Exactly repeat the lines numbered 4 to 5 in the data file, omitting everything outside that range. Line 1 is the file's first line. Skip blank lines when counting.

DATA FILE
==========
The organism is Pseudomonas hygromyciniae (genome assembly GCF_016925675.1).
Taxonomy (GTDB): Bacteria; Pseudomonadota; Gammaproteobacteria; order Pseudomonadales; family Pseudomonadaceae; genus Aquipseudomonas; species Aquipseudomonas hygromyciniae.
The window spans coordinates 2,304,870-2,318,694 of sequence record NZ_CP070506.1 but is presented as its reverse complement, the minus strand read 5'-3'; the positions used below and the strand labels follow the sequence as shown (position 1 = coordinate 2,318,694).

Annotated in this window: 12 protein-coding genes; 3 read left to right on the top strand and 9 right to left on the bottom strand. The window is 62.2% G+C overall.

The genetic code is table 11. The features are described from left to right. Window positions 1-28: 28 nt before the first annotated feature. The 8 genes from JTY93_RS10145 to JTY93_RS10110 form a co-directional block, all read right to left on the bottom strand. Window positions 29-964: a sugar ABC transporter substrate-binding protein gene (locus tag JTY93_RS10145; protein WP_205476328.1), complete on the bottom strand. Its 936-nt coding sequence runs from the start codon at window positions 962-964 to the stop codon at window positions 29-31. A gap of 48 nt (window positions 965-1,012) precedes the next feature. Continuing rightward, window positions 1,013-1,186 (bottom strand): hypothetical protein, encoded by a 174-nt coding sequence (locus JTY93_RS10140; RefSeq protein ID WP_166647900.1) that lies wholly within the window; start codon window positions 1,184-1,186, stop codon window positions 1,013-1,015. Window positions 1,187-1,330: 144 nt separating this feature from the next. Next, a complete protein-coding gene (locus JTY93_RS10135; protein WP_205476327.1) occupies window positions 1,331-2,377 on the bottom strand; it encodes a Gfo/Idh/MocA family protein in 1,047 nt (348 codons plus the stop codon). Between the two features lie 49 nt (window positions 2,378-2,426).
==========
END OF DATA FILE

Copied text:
Annotated in this window: 12 protein-coding genes; 3 read left to right on the top strand and 9 right to left on the bottom strand. The window is 62.2% G+C overall.

The genetic code is table 11. The features are described from left to right. Window positions 1-28: 28 nt before the first annotated feature. The 8 genes from JTY93_RS10145 to JTY93_RS10110 form a co-directional block, all read right to left on the bottom strand. Window positions 29-964: a sugar ABC transporter substrate-binding protein gene (locus tag JTY93_RS10145; protein WP_205476328.1), complete on the bottom strand. Its 936-nt coding sequence runs from the start codon at window positions 962-964 to the stop codon at window positions 29-31. A gap of 48 nt (window positions 965-1,012) precedes the next feature. Continuing rightward, window positions 1,013-1,186 (bottom strand): hypothetical protein, encoded by a 174-nt coding sequence (locus JTY93_RS10140; RefSeq protein ID WP_166647900.1) that lies wholly within the window; start codon window positions 1,184-1,186, stop codon window positions 1,013-1,015. Window positions 1,187-1,330: 144 nt separating this feature from the next. Next, a complete protein-coding gene (locus JTY93_RS10135; protein WP_205476327.1) occupies window positions 1,331-2,377 on the bottom strand; it encodes a Gfo/Idh/MocA family protein in 1,047 nt (348 codons plus the stop codon). Between the two features lie 49 nt (window positions 2,378-2,426).